Nu‘uanu YMCA

A Branch Built on Equality.

From Separation to Integration

In 1917, five YMCA leaders made a historic decision for their time—they would combine the separate Japanese, Chinese, Korean and Filipino YMCA associations into a new single building where all would be welcomed. The branch they founded was the Nu‘uanu YMCA. It was recognized as a landmark achievement for racial integration throughout the YMCAs in the United States.

The Boys Built A New Fort

Nu‘uanu YMCA’s original work focused on boys who lived in the surrounding “rough neighborhoods.” In July 1937, many of those boys had become successful young businessmen. They realized their beloved Y was now too small to house programs for both youth and adults, so they formed a “Committee of 100” to make their own space. They raised $120,000 to construct a second Y building adjacent to the original and dubbed it the Nu’uanu Adult Branch.

Diversity Gets a New Home

As membership outgrew the branch and development swept across downtown, the Y moved across the street. On October 27, 1963, the new $1.3 million Nu‘uanu YMCA became the flagship branch of the YMCA of Honolulu. The Harry and Jeanette Weinberg Youth Center Division building was added on May 26, 1994. Today, the thriving Nu‘uanu YMCA continues to serve the mixed plate of races, income levels and evolving needs of its community.

Founders of the Nu‘uanu YMCA: Frank C. Atherton, Dr. Iga Mori, Dr. William D. Westervelt, Dr. Singman Rhee, and Chung K. Ai. Ai's grandson, Steven Ai, is carrying on the legacy of his family’s City Mill business. he is also continuing their foundation's support for the YMCA serving as a Metro Board Member and as agenerous benefactor of programs for at-risk youth.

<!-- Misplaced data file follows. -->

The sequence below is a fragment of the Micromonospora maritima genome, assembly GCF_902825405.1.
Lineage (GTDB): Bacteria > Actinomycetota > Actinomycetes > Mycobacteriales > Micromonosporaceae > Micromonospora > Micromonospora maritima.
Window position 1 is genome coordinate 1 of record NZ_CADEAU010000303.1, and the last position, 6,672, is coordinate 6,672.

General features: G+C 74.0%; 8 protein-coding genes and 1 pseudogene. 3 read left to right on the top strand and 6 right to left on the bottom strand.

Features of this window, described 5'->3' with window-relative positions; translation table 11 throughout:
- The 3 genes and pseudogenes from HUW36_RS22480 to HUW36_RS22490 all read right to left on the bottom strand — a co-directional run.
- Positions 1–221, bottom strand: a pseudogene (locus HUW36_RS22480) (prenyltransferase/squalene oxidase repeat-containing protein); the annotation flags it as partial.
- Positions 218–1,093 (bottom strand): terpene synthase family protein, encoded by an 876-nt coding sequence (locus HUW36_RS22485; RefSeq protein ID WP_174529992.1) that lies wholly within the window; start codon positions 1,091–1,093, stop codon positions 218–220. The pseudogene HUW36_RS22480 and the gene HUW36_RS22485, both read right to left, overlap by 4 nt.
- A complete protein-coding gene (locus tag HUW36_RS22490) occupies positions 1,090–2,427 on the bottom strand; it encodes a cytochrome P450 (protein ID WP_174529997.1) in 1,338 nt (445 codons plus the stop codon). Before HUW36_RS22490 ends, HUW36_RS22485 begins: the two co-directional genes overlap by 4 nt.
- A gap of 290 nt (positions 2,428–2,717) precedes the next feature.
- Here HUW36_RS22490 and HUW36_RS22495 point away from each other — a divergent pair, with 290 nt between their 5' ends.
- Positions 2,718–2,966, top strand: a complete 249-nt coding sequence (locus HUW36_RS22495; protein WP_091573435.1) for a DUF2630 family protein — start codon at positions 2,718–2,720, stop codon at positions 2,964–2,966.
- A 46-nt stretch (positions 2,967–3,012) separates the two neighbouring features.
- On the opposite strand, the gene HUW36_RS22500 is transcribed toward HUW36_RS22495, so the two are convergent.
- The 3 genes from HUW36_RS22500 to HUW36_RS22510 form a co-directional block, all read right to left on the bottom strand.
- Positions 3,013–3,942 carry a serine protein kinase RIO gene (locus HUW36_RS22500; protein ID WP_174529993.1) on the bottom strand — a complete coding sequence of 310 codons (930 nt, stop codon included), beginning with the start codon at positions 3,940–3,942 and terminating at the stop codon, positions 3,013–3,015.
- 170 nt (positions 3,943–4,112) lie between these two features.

Boys' Club members loved the Nu’uanu Westervelt pool that was added in May 1925 to the original Nu'uanu Y building. 
YMCA Martial Art Firsts: The first Karate demonstration in the U.S. was at the Nu’uanu YMCA in 1927. Classes for Kempo Jiu-Jitsu, a form of Karate, began in 1942. In 1953, Hawai‘i became the first place outside of Japan to be introduced to Aikido. Six years later in 1959, the Nu‘uanu YMCA became the first YMCA in America to offer Karate and Aikido classes (shown above), which still continue today.
In 1969, volunteer Kumu Hula Aunty Carolee Nishi started Nu‘uanu YMCA’s Hula Hui O Kapunahala to enrich the lives of underprivileged children by teaching them Hawaiian culture, language, hula, and music, along with important life lessons. Since then, generations of youth continue to benefit from Aunty Carolee’s mana‘o of responsibility, respect and wholesome values.
Launched in 2016, Nu‘uanu YMCA’s Power Scholars Academy at Central Middle School provides a free summer academic and enrichment program to underserved sixth graders who are struggling academically. The program increases their literacy and math skills by up to three months, and sparks a positive change in their growth and self-confidence.

Windward YMCA ➔